Date Released: 30 January 2013
“The Government must hang tough on the €3.1 billion promissory note and the wider bank debt,” SIPTU General President, Jack O’Connor, said at the James Larkin commemoration in Glasnevin Cemetery, Dublin, this afternoon.
“We fully recognise that refusal to pay has potentially enormous consequences. That is why securing a deal on bank debt is too important a political battle to be left to the Government alone. We must demonstrate massive public support and it is critically important that as many as possible turn out on Saturday, 9th February in support of the ICTU Day of Action against the bank debt and one-sided austerity,” he said.
“This is not just another demonstration. It is crucial in the battle to convince Europe that we have reached the end of the line in terms of what we can sacrifice, in terms of our own futures and that of our children, to sate the appetites of a new generation of what Jim Larkin would have characterised as ‘gradgrinds, scroogers, sweaters and hypocrites’.”
Jack O’Connor was speaking after a wreath laying ceremony to mark the 66th anniversary of the death of the legendary labour leader. In his speech, he said; “It was blind obedience to the laws of the market and pursuit of short term gain for the wealthy elite that led the previous Irish Government into the greatest economic crisis in the history of the State and into accepting liability for the debts of private speculators.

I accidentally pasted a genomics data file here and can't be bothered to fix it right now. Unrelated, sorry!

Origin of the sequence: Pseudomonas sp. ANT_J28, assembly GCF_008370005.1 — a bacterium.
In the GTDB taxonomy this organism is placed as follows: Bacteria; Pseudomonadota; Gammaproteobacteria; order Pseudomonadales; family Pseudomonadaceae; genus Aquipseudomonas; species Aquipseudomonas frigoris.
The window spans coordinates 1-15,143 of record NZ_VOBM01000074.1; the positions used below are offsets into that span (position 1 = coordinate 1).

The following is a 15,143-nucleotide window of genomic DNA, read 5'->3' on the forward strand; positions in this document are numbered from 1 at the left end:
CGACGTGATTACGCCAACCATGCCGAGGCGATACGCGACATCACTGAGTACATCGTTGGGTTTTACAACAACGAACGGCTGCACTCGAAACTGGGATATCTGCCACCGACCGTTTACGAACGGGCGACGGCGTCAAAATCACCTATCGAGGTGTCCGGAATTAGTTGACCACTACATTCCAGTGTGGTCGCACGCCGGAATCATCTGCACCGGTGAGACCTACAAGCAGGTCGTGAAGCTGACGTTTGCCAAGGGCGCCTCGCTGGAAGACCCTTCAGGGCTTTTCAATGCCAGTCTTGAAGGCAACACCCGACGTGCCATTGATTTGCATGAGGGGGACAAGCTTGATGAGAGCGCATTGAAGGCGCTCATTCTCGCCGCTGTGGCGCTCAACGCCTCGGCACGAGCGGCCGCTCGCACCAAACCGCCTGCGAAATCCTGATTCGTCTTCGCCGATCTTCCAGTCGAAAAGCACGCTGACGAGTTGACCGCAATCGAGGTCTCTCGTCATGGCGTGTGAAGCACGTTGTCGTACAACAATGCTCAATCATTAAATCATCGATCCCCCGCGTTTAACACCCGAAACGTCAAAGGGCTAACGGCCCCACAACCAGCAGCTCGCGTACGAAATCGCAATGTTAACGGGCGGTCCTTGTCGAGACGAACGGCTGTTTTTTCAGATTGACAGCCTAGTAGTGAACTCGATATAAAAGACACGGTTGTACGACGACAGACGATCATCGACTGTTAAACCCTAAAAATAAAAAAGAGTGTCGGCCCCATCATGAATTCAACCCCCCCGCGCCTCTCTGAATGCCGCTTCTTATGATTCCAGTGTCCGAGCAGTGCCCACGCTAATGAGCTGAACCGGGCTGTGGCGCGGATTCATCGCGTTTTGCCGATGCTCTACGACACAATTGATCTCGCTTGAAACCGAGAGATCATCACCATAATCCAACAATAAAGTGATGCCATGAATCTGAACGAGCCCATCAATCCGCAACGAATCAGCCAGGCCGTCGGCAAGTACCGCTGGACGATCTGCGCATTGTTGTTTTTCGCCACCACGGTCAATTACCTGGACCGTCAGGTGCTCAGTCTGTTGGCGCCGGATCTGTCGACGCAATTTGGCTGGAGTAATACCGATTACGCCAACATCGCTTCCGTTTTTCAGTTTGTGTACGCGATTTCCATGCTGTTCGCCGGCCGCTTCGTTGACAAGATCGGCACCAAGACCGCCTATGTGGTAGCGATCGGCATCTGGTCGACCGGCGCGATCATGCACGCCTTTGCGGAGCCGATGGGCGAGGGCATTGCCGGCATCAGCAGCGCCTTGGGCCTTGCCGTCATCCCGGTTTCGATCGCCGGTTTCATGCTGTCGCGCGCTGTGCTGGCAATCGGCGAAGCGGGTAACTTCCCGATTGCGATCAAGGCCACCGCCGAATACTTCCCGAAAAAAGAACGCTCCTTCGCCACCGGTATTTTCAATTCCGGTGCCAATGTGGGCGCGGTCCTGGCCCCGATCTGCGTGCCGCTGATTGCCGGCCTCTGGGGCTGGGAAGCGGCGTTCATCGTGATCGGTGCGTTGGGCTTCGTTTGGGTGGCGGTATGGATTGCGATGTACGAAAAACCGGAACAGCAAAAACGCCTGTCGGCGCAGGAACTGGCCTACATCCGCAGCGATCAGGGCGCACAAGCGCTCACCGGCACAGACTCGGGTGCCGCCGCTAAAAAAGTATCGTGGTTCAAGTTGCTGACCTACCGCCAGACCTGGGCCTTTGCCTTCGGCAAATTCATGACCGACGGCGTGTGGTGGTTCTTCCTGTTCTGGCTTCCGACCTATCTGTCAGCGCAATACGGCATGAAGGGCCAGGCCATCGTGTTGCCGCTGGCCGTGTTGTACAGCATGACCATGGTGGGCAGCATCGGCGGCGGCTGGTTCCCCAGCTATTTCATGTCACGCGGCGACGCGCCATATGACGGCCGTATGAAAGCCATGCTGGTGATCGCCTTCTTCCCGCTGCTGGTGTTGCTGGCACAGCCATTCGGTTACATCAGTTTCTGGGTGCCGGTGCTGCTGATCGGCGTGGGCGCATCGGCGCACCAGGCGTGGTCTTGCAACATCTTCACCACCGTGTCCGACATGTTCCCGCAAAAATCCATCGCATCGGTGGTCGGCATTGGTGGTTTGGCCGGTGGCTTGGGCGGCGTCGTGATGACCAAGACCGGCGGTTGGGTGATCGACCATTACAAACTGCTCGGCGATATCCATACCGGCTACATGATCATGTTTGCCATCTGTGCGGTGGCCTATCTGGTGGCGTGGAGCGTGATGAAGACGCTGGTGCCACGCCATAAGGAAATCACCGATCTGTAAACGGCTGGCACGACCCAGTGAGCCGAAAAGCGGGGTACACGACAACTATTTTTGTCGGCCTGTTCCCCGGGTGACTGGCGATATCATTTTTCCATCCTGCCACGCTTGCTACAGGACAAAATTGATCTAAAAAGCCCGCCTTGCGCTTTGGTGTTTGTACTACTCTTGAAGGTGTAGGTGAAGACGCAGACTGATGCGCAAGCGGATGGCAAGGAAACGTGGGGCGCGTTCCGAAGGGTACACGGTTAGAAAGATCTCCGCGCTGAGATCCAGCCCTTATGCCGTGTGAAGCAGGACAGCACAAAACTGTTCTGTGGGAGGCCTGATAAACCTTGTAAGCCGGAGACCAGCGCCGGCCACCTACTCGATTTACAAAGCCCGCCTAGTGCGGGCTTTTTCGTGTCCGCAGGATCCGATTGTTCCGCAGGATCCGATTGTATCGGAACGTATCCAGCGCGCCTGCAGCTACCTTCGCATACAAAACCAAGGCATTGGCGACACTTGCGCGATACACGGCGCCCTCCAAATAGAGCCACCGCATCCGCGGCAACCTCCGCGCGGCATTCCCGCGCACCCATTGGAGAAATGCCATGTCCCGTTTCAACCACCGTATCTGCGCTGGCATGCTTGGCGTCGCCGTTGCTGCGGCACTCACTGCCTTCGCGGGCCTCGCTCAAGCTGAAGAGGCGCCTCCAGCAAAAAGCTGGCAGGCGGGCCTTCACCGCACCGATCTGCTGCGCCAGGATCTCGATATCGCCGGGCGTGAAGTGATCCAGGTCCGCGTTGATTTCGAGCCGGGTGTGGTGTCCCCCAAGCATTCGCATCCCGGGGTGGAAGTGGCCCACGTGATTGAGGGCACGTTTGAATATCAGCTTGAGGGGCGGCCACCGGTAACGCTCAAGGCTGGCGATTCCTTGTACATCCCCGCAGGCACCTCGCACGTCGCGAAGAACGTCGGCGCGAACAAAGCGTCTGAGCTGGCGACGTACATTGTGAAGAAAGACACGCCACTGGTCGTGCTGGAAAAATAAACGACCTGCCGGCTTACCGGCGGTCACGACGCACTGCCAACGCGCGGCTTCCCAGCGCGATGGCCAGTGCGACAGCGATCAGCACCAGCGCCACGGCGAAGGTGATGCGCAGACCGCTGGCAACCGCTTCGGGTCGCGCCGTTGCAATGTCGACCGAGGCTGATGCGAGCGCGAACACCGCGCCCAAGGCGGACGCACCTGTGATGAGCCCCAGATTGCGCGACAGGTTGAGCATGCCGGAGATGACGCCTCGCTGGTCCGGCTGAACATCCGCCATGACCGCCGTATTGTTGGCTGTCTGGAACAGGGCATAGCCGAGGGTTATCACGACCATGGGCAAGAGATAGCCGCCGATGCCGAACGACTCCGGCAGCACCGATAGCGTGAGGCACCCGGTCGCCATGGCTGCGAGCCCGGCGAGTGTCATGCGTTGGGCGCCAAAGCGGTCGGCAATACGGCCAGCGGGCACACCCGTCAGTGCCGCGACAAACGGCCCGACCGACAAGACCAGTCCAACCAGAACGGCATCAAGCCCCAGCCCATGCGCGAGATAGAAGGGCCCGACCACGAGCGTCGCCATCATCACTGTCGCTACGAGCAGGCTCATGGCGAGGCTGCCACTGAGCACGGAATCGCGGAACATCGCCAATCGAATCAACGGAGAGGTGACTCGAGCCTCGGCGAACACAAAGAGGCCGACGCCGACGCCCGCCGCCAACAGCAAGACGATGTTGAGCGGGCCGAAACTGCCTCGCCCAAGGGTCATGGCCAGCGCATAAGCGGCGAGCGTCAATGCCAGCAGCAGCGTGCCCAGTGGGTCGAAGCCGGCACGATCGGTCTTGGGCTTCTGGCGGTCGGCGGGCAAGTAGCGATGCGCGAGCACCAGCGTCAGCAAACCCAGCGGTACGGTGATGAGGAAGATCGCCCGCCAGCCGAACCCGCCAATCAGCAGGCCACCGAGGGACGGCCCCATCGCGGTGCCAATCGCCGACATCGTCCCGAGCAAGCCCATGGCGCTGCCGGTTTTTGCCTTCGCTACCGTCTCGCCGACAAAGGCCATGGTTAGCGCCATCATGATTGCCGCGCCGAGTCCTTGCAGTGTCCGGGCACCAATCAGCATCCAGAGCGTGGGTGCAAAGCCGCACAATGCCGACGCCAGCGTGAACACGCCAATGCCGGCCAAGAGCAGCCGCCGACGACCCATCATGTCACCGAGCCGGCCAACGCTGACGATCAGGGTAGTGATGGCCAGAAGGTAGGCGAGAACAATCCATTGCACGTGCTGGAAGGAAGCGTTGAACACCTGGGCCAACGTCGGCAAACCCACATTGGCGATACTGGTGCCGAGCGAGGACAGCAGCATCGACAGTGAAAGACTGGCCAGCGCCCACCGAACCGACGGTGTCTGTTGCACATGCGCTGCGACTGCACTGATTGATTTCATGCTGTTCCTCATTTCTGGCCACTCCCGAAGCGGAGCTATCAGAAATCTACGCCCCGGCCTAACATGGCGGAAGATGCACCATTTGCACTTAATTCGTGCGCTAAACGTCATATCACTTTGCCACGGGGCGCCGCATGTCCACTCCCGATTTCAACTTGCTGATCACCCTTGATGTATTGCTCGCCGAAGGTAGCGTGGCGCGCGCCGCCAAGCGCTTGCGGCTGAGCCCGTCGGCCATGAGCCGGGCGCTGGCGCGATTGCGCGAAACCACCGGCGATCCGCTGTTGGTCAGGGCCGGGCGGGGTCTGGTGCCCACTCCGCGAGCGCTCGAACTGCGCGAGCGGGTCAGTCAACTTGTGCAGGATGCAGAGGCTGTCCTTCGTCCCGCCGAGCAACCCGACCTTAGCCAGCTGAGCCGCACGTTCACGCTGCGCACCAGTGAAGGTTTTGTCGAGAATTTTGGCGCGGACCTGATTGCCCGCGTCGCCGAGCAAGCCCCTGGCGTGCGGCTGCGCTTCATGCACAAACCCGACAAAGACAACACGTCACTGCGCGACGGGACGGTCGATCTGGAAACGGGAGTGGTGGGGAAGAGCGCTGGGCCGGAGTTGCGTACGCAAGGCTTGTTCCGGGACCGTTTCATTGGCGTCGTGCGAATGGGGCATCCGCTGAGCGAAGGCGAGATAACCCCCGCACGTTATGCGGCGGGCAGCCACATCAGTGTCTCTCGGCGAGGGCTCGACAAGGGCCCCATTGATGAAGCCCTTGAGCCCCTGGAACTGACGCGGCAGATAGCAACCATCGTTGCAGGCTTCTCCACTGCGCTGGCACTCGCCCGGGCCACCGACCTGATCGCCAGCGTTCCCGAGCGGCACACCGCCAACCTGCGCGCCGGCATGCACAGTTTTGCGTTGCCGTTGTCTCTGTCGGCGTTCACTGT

“This has resulted in Ireland carrying 40% of the entire eurozone bank debt. We shoulder almost €9,000 of bad bank debt for every man, woman and child in the country, compared with €192 per capita in other eurozone states.
“The key demand in the weeks ahead must be for a deal on bank debt. All the complacent assumptions in establishment circles that a deal on the first element, the promissory notes, could be taken for granted now stand exposed as a result the recent ECB Council Meeting. The consequences of not getting a deal could be disastrous. It would immediately jeopardise the prospects of emerging from the ‘bail out’ as the financial markets have been factoring it in since the June 29th Heads of Government declaration last year.”
“For this reason it is essential that all of those affected by this unsustainable bank debt turn out for the Day of Action marches and protest rallies across the country on Saturday, 9th February.